If readers aren’t already envisioning a North Mexican desert upon opening the book, they soon will. Due to the epidemic, streets and storefronts lay abandoned, doors are shuttered and everyday citizens are hiding indoors. The sense of abandonment and lack of hope, already prevalent in this bleak landscape, is palpable. This allows Herrera's characters to act and transact across the lunar abyss of a nameless Mexico, where wit and dark humor trace the delicate line between staying alive and dying. Witty descriptions are ubiquitous. Of Dolphin, and the many avenues he has of scheming, Herrera writes, “he bought old cell phones that he sold at new prices to incredulous clients, organized office pools at places he didn’t work, and shuffled the cash flow to keep all his balls in the air: he smuggled shit in, sold intel, rented his house out as a place for petty crimes to go down. He never had any money. Instead his rackets seemed designed to prove he was cleverer than anyone else, to bring him doses of euphoria followed by stretches of contained rage.”  

The novel opens with the Redeemer waking from a mezcal hangover, suspecting an already bad day with little knowledge that it’s only going to get worse. The epidemic, already in the news, isn’t taken very seriously at first. The government claims it’s been caused by “Egyptian mosquitoes.” But soon the news grows more serious, reporting that “two men in a restaurant, total strangers, started spitting blood almost simultaneously and collapsed over their tables.”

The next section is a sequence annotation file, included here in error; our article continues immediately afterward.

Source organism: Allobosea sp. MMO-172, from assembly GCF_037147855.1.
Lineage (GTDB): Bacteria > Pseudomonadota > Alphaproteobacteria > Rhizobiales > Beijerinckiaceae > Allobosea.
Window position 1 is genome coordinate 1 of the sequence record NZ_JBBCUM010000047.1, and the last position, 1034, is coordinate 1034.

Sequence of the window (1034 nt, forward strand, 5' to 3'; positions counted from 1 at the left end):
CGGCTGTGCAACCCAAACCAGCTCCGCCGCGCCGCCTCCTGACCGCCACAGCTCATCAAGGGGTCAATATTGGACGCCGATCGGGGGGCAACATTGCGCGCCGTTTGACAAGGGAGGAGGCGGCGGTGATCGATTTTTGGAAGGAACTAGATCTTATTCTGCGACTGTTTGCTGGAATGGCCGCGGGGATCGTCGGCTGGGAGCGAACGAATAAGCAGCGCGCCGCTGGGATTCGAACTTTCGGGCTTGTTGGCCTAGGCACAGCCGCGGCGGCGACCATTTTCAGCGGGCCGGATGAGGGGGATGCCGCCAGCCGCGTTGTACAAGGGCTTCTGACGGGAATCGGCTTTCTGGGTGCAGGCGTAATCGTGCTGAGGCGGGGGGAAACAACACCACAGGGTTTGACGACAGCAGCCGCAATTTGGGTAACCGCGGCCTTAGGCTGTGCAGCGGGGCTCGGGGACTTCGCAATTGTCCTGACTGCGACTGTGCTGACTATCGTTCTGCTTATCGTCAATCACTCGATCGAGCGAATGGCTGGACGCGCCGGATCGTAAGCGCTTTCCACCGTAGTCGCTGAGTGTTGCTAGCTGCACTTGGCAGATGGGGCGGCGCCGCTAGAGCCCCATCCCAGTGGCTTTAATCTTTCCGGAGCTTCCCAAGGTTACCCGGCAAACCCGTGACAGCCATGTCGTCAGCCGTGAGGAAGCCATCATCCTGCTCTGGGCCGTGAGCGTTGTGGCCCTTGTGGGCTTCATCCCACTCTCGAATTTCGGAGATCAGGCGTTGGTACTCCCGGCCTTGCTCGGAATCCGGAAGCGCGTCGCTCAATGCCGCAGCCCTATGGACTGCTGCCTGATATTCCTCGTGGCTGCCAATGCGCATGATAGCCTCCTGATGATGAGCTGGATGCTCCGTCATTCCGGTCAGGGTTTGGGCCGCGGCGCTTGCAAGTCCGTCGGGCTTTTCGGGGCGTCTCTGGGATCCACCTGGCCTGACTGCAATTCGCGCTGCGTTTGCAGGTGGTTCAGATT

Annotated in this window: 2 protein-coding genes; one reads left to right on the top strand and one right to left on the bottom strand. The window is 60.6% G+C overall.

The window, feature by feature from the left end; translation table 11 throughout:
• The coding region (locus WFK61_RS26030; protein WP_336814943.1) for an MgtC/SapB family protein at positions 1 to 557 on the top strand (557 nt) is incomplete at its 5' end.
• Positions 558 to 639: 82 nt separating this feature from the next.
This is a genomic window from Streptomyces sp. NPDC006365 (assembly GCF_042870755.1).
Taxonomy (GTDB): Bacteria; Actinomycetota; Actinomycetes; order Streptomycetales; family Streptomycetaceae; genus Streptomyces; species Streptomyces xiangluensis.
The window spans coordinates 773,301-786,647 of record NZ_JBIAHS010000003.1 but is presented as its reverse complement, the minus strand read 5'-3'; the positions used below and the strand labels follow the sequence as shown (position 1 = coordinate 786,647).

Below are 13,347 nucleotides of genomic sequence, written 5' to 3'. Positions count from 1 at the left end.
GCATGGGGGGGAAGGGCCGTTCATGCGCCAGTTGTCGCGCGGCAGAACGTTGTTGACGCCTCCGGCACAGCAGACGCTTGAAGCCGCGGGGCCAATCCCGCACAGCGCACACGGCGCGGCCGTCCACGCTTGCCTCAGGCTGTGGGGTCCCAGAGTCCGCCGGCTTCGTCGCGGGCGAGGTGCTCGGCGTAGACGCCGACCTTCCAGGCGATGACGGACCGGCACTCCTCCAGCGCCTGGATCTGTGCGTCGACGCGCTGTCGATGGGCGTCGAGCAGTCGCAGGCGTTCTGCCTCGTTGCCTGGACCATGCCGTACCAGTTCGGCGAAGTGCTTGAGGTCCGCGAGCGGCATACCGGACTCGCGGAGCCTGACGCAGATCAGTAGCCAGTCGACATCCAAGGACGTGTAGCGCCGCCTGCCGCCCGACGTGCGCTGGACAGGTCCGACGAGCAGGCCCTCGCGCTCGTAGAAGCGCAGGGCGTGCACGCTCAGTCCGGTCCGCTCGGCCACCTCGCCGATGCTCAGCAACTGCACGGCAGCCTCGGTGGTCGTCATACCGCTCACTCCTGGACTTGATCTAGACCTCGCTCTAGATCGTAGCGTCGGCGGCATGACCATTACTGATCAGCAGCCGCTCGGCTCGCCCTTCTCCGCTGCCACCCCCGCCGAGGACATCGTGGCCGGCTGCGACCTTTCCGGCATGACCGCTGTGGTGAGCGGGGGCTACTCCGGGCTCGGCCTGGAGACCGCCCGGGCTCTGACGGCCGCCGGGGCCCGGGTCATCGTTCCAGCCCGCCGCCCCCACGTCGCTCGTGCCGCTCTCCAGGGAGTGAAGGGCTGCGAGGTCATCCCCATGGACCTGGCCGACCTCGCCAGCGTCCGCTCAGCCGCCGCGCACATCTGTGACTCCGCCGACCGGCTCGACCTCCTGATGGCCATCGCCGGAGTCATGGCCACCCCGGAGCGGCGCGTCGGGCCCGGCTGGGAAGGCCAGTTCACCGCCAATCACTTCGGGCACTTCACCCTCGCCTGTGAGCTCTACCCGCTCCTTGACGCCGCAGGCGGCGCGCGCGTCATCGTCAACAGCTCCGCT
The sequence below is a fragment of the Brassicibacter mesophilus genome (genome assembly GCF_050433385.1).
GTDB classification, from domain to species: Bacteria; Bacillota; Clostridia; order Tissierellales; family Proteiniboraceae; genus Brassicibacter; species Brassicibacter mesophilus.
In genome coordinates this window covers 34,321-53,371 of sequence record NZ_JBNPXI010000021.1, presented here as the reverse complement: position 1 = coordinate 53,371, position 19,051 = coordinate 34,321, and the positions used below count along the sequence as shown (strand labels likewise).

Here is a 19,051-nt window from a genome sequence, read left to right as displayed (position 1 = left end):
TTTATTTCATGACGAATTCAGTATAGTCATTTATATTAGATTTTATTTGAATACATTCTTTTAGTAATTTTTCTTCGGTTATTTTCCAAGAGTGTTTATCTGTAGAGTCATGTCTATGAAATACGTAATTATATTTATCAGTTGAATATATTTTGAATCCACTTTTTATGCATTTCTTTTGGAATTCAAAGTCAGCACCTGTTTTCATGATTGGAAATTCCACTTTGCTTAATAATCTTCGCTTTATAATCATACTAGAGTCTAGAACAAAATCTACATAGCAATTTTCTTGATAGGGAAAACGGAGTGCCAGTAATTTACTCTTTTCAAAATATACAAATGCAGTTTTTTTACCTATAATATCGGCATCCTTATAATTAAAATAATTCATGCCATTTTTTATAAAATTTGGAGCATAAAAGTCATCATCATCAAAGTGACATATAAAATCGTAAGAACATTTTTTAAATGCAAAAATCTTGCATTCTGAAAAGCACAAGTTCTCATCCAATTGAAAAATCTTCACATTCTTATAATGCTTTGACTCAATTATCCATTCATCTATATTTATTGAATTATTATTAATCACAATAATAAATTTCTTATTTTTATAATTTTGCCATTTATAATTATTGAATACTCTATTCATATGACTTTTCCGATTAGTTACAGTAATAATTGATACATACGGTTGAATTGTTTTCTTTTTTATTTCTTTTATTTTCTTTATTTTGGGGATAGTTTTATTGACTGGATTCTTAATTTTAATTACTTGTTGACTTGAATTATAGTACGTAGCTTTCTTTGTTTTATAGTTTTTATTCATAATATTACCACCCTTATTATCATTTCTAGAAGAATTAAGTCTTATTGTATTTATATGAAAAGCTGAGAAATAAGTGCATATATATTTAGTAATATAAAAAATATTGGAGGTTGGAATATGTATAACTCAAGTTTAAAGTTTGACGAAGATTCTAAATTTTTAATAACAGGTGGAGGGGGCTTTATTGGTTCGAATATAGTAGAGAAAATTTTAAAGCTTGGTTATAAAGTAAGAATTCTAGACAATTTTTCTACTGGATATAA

With this knowledge, The Redeemer opens the front door of his apartment

He took two steps out and was thrust back by the reek of abandonment on the street. Almost imperceptibly his frame flexed, anxious, updown updown, Fuckit fuckit fuckit, what do I do, and then he felt something brush his neck and he slapped his skin and looked at his hand, stained with insect blood. He stepped back, slammed the door and stood staring at his palm, transfixed.

This is the dumb luck The Redeemer seems to invite on a perpetual basis. (The next scene finds him searching unsuccessfully for a condom in order to have sex with Three Times Blonde, his long-standing crush of a neighbor).

With help from his cohort The Mennonite, we follow The Redeemer as he brokers with the warring families, negotiates past roadblocks and skillfully attempts to keep the peace in a world threatened by both violence and a new epidemic. The setting is Mexico but a Mexico seen, perhaps, through the peephole of a locked door or a Mexico that exists in another dimension. A sense of otherness pervades the novel and although nothing concrete is said about the violence and corruption that exists in modern Mexico, the tone of the book, the gallows humor and hopeless musings of its characters reveal exactly how Herrera feels.